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2 Kings Chapter 16 (ESV)

1 In the seventeenth year of Pekah the son of Remaliah, Ahaz the son of Jotham, king of Judah, began to reign. 2 Ahaz was twenty years old when he began to reign, and he reigned sixteen years in Jerusalem. And he did not do what was right in the eyes of the Lord his God, as his father David had done, 3 but he walked in the way of the kings of Israel. He even burned his son as an offering, according to the despicable practices of the nations whom the Lord drove out before the people of Israel. 4 And he sacrificed and made offerings on the high places and on the hills and under every green tree.

5 Then Rezin king of Syria and Pekah the son of Remaliah, king of Israel, came up to wage war on Jerusalem, and they besieged Ahaz but could not conquer him. 6 At that time Rezin the king of Syria recovered Elath for Syria and drove the men of Judah from Elath, and the Edomites came to Elath, where they dwell to this day. 7 So Ahaz sent messengers to Tiglath-pileser king of Assyria, saying, “I am your servant and your son. Come up and rescue me from the hand of the king of Syria and from the hand of the king of Israel, who are attacking me.” 8 Ahaz also took the silver and gold that was found in the house of the Lord and in the treasures of the king’s house and sent a present to the king of Assyria. 9 And the king of Assyria listened to him. The king of Assyria marched up against Damascus and took it, carrying its people captive to Kir, and he killed Rezin.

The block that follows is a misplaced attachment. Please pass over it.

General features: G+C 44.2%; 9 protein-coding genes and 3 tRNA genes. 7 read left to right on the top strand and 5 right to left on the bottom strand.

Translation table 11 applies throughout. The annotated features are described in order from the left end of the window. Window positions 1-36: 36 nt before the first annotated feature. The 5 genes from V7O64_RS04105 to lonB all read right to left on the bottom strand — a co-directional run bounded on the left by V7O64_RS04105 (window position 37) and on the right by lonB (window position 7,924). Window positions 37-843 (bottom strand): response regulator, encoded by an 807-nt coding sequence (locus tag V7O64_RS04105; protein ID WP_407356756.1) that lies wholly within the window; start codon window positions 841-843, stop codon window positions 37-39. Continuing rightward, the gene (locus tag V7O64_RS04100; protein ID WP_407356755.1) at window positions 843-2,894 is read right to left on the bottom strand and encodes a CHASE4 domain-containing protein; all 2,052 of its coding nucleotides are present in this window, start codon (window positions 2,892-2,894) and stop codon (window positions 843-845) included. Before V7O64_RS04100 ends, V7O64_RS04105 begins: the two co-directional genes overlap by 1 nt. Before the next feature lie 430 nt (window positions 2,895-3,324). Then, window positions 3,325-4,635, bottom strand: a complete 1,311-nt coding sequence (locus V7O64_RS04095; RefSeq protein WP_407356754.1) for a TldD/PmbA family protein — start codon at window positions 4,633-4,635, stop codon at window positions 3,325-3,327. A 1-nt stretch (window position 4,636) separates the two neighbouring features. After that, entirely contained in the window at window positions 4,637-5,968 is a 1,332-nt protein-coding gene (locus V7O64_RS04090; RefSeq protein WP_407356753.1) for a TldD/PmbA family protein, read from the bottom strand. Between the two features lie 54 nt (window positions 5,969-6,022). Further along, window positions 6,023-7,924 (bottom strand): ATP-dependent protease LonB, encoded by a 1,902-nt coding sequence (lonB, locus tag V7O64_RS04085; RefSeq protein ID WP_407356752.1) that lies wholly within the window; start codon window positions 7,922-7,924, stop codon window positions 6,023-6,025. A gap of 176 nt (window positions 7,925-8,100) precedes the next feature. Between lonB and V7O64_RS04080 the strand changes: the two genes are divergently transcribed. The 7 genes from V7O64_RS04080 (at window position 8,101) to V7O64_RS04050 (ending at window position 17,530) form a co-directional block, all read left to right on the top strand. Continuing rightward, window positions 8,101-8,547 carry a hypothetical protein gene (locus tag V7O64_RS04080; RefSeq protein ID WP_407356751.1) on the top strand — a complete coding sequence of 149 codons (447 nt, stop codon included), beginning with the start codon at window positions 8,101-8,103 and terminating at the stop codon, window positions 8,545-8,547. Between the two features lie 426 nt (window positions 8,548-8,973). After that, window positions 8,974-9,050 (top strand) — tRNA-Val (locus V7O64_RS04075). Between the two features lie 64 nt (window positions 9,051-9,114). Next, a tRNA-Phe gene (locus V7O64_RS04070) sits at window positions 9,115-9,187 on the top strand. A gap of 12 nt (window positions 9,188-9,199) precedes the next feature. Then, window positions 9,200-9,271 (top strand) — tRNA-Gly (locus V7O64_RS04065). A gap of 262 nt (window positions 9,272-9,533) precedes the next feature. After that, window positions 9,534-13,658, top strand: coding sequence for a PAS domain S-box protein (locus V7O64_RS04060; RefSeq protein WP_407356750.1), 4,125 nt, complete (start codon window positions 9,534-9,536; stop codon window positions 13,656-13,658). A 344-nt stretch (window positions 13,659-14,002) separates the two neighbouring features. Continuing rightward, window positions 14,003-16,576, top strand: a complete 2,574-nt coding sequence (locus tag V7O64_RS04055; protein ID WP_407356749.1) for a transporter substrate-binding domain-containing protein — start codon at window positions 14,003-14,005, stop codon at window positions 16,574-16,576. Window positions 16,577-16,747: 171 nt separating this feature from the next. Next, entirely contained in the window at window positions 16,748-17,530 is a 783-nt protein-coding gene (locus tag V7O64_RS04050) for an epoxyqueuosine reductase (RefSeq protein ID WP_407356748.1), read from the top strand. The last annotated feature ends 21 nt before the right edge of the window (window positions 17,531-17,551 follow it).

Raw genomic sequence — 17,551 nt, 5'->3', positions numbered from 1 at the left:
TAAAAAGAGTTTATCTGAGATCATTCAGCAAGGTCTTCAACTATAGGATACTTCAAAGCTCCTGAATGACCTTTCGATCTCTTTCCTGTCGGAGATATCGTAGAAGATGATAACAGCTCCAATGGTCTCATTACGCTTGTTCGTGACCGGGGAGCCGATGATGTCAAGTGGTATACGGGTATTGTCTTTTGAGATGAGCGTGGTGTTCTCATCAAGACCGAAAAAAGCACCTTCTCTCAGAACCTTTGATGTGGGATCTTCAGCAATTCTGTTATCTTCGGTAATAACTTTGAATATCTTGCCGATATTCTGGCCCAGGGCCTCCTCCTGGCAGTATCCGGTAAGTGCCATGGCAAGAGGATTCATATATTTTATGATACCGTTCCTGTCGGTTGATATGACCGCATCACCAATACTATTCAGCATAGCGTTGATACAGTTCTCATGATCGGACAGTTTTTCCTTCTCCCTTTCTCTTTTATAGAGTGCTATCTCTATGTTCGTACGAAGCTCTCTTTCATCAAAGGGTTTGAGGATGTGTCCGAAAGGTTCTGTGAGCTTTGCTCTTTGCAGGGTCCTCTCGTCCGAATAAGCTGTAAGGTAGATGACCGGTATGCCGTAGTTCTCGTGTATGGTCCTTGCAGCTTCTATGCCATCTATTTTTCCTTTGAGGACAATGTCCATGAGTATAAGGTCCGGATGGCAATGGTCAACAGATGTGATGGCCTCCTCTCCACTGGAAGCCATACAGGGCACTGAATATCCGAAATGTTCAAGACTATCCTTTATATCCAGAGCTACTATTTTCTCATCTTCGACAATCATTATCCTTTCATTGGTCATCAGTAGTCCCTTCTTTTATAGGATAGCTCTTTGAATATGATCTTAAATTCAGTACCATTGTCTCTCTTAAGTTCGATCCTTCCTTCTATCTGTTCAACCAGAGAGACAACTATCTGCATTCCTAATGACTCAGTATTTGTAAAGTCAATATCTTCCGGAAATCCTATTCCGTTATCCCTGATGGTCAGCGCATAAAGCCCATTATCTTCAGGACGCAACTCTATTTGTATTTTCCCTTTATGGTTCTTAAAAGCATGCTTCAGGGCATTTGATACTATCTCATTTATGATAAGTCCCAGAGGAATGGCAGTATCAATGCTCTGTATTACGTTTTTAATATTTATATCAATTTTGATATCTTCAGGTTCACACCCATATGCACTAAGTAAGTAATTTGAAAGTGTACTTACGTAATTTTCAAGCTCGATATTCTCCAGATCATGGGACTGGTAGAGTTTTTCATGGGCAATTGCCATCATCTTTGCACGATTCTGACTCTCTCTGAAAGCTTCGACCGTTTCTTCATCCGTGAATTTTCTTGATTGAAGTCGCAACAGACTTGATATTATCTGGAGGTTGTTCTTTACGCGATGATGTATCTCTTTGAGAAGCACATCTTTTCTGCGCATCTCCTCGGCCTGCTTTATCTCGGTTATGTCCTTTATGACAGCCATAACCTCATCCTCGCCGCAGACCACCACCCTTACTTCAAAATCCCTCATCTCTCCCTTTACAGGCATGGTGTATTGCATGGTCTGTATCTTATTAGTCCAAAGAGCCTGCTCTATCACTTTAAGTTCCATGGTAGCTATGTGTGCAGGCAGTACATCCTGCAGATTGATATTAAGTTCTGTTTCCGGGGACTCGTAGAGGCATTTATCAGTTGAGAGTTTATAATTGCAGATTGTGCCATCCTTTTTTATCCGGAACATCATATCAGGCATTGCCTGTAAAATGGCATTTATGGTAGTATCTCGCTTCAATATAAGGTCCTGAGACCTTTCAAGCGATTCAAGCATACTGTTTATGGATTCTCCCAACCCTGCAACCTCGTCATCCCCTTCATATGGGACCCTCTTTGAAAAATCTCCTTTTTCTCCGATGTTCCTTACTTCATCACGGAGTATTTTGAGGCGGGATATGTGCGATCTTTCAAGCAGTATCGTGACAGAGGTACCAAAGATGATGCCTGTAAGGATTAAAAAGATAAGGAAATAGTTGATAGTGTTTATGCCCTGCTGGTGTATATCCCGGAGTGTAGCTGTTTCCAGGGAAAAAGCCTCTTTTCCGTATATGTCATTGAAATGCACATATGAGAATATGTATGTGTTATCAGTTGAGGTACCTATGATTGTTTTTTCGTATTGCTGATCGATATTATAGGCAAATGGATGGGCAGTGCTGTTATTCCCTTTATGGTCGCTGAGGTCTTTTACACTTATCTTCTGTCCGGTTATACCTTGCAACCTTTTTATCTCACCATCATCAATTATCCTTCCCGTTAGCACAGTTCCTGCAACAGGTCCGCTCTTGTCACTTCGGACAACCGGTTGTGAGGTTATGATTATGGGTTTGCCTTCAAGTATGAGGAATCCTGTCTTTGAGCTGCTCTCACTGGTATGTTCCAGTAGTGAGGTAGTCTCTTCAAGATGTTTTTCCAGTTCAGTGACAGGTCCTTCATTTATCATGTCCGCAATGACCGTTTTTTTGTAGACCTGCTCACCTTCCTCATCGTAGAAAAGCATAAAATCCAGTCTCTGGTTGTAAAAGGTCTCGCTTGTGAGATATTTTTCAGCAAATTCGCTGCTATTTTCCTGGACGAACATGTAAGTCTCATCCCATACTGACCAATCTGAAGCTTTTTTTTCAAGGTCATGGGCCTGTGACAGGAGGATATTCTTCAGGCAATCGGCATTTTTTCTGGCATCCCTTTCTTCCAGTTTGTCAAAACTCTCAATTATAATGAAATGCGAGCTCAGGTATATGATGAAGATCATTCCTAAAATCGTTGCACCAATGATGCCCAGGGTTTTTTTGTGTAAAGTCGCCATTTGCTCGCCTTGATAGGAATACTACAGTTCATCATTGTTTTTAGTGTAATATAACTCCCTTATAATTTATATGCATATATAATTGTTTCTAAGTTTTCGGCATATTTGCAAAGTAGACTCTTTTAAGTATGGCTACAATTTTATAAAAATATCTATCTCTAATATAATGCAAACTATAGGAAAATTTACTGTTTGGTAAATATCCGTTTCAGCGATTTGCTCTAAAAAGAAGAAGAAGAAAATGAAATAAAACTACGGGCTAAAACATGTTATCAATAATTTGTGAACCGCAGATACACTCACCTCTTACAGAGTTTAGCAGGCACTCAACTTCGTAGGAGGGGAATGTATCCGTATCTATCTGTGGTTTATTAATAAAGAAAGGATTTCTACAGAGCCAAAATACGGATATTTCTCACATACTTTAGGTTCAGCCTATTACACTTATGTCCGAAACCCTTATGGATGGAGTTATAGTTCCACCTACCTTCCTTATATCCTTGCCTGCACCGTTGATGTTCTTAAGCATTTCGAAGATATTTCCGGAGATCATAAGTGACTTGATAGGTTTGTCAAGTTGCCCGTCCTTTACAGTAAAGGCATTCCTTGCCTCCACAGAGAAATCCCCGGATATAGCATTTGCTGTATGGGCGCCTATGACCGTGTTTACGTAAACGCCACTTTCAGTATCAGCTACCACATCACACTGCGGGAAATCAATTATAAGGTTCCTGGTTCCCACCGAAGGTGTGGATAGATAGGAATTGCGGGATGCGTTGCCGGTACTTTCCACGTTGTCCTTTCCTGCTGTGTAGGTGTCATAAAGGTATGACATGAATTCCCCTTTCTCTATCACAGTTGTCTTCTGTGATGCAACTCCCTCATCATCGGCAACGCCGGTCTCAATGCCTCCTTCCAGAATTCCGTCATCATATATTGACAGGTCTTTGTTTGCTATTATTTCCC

1. Read the whole chapter to learn the declining state of both kingdoms.
  2. Ahaz did not follow David’s example of godliness (v. 2). Rather he followed the kings of Israel and those of his pagan neighbors and went so far as offering at least one of his sons as a human sacrifice. Aram had captured the town of Elath from Judah (v. 6; cf. 14:22). When Aram and Israel threatened to invade Judah, Ahaz did not seek Jehovah God but Tiglath-Pileser for deliverance. Rather than putting himself under Jehovah’s direction he appealed to the king of Assyria as his “servant” and his “son” (v. 7).
  3. Ahaz failed to see his role as being under God and God’s role over Israel. Instead of making sacrifices to Jehovah he sent silver and gold from God’s own temple to Tiglath-Pileser (v. 8) who replaced God as Ahaz’s source of security and well-being. When God’s people forsake God and pursue other powers that promise well-being, this is idolatry and will lead to judgment.
  4. Ponder this: Is God truly my source of security and well-being? If so, how do I demonstrate that, especially in distress or difficulties?  If not, what changes do I need in order to truly trust God?



Read the following verses slowly, allow them to speak to my situations.  Use these verses as a prayer of affirmation to God.

They hit me when I was down, but God stuck by me. He stood me up on a wide-open field; I stood there saved—surprised to be loved!” (Ps 18:18-19, the Message)




“A Mighty Fortress is our God” –